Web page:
13 reasons why 13 Reasons Why is still great (even though season two isn’t perfect)

1. It’s hard for girls to come forward about rape and sexual assault, but it’s even harder for boys

Jessica’s pain of hiding her story haunts the whole of season two. She is not the perfect victim so how can she possibly win against the popular, rich athlete? 13 Reasons Why (both seasons) made me simultaneously angry and sad whilst admiring how it mirrors real-life to make its points. Rape cases against athletes, for instance Brock Turner, who are let off with short sentences, happen all too often. There is a documentary on Netflix called Audrie and Daisy which follows three teenage girls through rape cases. It’s an infuriating insight into how often the rapist is protected, not the victim.

2. Victim blaming

When Bryce Walker was on trial the judge said it was a “tragedy all round” which was simply not the case. This would imply that Bryce was not deserving of his situation when he was, in fact, he was the only one that did anything wrong. Jessica was in no way at fault, not for being drunk or for any other reason. This is known as victim blaming and was used in the case of both Hannah and Jessica, implying that because they’d slept with other guys, drank alcohol and took drugs, that it was fully or partly their own fault. Another example of this in real life is the way people say women are ‘asking for it’ if they wear revealing clothes. It’s no surprise women are scared of speaking out when they know there’s a good chance that they’ll be slut-shamed instead of believed. However, the ambiguous and blurred lines around rape have finally started to become more apparent. It used to just be that rapists were seen as inherently bad men that lurked in alleyways; a stranger jumping out on a girl in the middle of the night. But most cases don’t have that clear distinction.

3. Blame

In Beyond the Reasons (at the end of season two), it was explained that the writers were torn in blaming the school or not. This seemed to come through in the way they portrayed it; although the school was found not guilty, it left room for opinion. I personally feel the school is not solely responsible, there are things they could have done better but then there was always more that everyone could do. However, when there’s a suicide there is often no fault, and in fact it’s not helping placing the blame anywhere. The person had complex mental health issues and decided to take their own life. There are things we can all do to help people with mental health problems who might be feeling suicidal, and talking about it is one.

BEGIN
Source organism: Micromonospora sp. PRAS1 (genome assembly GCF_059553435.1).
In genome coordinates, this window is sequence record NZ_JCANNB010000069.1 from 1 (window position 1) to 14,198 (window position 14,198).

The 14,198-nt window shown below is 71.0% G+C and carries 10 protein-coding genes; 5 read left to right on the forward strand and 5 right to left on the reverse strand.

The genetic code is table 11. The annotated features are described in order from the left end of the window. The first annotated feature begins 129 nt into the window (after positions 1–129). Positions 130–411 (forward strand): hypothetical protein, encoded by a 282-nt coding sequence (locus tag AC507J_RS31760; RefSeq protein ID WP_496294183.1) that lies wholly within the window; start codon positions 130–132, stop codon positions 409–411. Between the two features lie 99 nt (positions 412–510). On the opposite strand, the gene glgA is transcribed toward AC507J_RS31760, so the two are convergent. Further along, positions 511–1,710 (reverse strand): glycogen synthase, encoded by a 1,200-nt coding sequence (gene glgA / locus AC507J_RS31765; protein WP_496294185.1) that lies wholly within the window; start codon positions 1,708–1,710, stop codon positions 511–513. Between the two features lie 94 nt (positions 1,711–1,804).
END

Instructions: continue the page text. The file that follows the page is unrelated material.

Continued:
4. Silencing and censorship

Liberty High’s way of dealing with suicide was to shut it down completely by banning everyone from talking about it. I wondered if this was dealing with criticism following season one of 13 Reasons Why and the possible risk of suicide contagion, meaning the worry that seeing or talking about suicide can promote copycats. But how would not talking about it help? It only worsens the problem by building the stigma around it. Following my first blog post, I was asked to speak on the radio/TV opposite suicide prevention professionals. I get the impression I was expected to counter their arguments, but I wouldn’t ever want to disagree with them, they’re the experts after all. However, I got the sense that most of them hadn’t even watched the 13 Reasons Why.

5. Take responsibility

The truth is, I had to look away during the rape scenes, the suicide scene and especially the horrendous Tyler scene at the end of season two, but that doesn’t mean I don’t think they should show them. 13 Reasons Why definitely stepped up their trigger warnings for the second season, but we all know the trigger warnings don’t really mean much now. It’s just a selling point for most people. Those who are likely to be triggered by it are likely to be intrigued by it too. If you’re told not to watch something, you instantly want to.

6. Masculinity is oh so fragile

I already mentioned the demands imposed on boys to be “manly”. Tyler’s terrible experience could be seen as one of the most emasculating acts, which will make it near impossible for him to come forward. The anger that some men display when they don’t get what they want is terrifying. Bryce and the other jocks represent all those guys whose grown-up to believe that they are deserving of power and that they should always get what they want. A woman is just another object that they feel entitled to.